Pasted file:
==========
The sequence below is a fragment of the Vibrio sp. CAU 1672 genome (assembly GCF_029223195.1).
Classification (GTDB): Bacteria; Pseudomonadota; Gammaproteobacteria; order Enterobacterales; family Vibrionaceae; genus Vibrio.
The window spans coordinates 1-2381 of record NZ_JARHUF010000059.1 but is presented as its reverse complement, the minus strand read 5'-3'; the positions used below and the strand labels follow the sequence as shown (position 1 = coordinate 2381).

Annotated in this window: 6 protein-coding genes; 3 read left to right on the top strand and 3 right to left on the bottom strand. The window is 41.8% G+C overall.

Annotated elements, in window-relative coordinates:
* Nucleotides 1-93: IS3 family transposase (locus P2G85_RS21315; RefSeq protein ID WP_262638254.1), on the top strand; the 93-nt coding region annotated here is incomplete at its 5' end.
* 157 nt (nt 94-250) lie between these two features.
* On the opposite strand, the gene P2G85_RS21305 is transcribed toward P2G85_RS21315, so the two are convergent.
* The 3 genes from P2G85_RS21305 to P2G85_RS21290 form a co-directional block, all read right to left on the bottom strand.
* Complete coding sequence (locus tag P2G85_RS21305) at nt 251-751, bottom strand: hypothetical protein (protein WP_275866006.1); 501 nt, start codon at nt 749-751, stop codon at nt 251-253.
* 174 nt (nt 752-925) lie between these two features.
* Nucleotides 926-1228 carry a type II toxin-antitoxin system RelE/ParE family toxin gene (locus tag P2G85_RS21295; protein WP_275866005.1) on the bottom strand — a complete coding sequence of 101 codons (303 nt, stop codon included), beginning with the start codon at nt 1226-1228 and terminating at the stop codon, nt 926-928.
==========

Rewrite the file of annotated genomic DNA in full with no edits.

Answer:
The sequence below is a fragment of the Vibrio sp. CAU 1672 genome (assembly GCF_029223195.1).
Classification (GTDB): Bacteria; Pseudomonadota; Gammaproteobacteria; order Enterobacterales; family Vibrionaceae; genus Vibrio.
The window spans coordinates 1-2381 of record NZ_JARHUF010000059.1 but is presented as its reverse complement, the minus strand read 5'-3'; the positions used below and the strand labels follow the sequence as shown (position 1 = coordinate 2381).

Annotated in this window: 6 protein-coding genes; 3 read left to right on the top strand and 3 right to left on the bottom strand. The window is 41.8% G+C overall.

Annotated elements, in window-relative coordinates:
* Nucleotides 1-93: IS3 family transposase (locus P2G85_RS21315; RefSeq protein ID WP_262638254.1), on the top strand; the 93-nt coding region annotated here is incomplete at its 5' end.
* 157 nt (nt 94-250) lie between these two features.
* On the opposite strand, the gene P2G85_RS21305 is transcribed toward P2G85_RS21315, so the two are convergent.
* The 3 genes from P2G85_RS21305 to P2G85_RS21290 form a co-directional block, all read right to left on the bottom strand.
* Complete coding sequence (locus tag P2G85_RS21305) at nt 251-751, bottom strand: hypothetical protein (protein WP_275866006.1); 501 nt, start codon at nt 749-751, stop codon at nt 251-253.
* 174 nt (nt 752-925) lie between these two features.
* Nucleotides 926-1228 carry a type II toxin-antitoxin system RelE/ParE family toxin gene (locus tag P2G85_RS21295; protein WP_275866005.1) on the bottom strand — a complete coding sequence of 101 codons (303 nt, stop codon included), beginning with the start codon at nt 1226-1228 and terminating at the stop codon, nt 926-928.